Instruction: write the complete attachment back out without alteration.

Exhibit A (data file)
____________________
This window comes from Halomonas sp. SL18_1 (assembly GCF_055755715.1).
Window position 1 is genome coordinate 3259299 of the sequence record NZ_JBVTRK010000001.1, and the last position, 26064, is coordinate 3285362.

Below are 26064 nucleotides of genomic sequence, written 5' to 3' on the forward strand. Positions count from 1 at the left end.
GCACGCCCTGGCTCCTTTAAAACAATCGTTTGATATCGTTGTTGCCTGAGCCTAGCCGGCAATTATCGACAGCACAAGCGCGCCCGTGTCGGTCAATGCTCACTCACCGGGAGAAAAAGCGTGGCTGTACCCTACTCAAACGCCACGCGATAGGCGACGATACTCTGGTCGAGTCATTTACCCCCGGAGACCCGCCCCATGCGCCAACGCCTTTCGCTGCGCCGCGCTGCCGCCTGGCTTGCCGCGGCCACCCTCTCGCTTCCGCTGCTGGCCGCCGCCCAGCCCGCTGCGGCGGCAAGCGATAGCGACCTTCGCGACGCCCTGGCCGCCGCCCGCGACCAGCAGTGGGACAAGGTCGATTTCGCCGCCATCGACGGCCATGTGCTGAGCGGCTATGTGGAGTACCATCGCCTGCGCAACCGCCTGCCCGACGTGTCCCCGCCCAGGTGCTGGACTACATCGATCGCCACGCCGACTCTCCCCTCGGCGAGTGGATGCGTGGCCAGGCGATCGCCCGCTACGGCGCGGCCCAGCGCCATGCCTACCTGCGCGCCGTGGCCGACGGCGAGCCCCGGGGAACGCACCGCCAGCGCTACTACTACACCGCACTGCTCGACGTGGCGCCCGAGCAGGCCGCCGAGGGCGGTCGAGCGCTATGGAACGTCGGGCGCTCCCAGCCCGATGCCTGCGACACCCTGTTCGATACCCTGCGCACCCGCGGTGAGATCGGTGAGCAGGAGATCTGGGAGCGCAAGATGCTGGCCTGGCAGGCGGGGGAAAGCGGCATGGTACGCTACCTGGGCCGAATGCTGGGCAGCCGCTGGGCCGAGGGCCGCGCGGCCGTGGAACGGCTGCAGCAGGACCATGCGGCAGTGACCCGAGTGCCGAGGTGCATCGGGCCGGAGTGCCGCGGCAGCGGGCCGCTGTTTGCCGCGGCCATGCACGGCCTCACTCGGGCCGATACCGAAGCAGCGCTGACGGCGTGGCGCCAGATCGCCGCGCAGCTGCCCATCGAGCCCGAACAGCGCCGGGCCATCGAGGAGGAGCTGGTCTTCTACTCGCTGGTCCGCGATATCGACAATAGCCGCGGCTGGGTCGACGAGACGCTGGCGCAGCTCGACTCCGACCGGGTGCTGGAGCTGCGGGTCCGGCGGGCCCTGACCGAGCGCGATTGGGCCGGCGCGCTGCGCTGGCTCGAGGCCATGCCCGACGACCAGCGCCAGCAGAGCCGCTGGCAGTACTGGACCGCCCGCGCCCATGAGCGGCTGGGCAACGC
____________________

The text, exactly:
This window comes from Halomonas sp. SL18_1 (assembly GCF_055755715.1).
Window position 1 is genome coordinate 3259299 of the sequence record NZ_JBVTRK010000001.1, and the last position, 26064, is coordinate 3285362.

Below are 26064 nucleotides of genomic sequence, written 5' to 3' on the forward strand. Positions count from 1 at the left end.
GCACGCCCTGGCTCCTTTAAAACAATCGTTTGATATCGTTGTTGCCTGAGCCTAGCCGGCAATTATCGACAGCACAAGCGCGCCCGTGTCGGTCAATGCTCACTCACCGGGAGAAAAAGCGTGGCTGTACCCTACTCAAACGCCACGCGATAGGCGACGATACTCTGGTCGAGTCATTTACCCCCGGAGACCCGCCCCATGCGCCAACGCCTTTCGCTGCGCCGCGCTGCCGCCTGGCTTGCCGCGGCCACCCTCTCGCTTCCGCTGCTGGCCGCCGCCCAGCCCGCTGCGGCGGCAAGCGATAGCGACCTTCGCGACGCCCTGGCCGCCGCCCGCGACCAGCAGTGGGACAAGGTCGATTTCGCCGCCATCGACGGCCATGTGCTGAGCGGCTATGTGGAGTACCATCGCCTGCGCAACCGCCTGCCCGACGTGTCCCCGCCCAGGTGCTGGACTACATCGATCGCCACGCCGACTCTCCCCTCGGCGAGTGGATGCGTGGCCAGGCGATCGCCCGCTACGGCGCGGCCCAGCGCCATGCCTACCTGCGCGCCGTGGCCGACGGCGAGCCCCGGGGAACGCACCGCCAGCGCTACTACTACACCGCACTGCTCGACGTGGCGCCCGAGCAGGCCGCCGAGGGCGGTCGAGCGCTATGGAACGTCGGGCGCTCCCAGCCCGATGCCTGCGACACCCTGTTCGATACCCTGCGCACCCGCGGTGAGATCGGTGAGCAGGAGATCTGGGAGCGCAAGATGCTGGCCTGGCAGGCGGGGGAAAGCGGCATGGTACGCTACCTGGGCCGAATGCTGGGCAGCCGCTGGGCCGAGGGCCGCGCGGCCGTGGAACGGCTGCAGCAGGACCATGCGGCAGTGACCCGAGTGCCGAGGTGCATCGGGCCGGAGTGCCGCGGCAGCGGGCCGCTGTTTGCCGCGGCCATGCACGGCCTCACTCGGGCCGATACCGAAGCAGCGCTGACGGCGTGGCGCCAGATCGCCGCGCAGCTGCCCATCGAGCCCGAACAGCGCCGGGCCATCGAGGAGGAGCTGGTCTTCTACTCGCTGGTCCGCGATATCGACAATAGCCGCGGCTGGGTCGACGAGACGCTGGCGCAGCTCGACTCCGACCGGGTGCTGGAGCTGCGGGTCCGGCGGGCCCTGACCGAGCGCGATTGGGCCGGCGCGCTGCGCTGGCTCGAGGCCATGCCCGACGACCAGCGCCAGCAGAGCCGCTGGCAGTACTGGACCGCCCGCGCCCATGAGCGGCTGGGCAACGC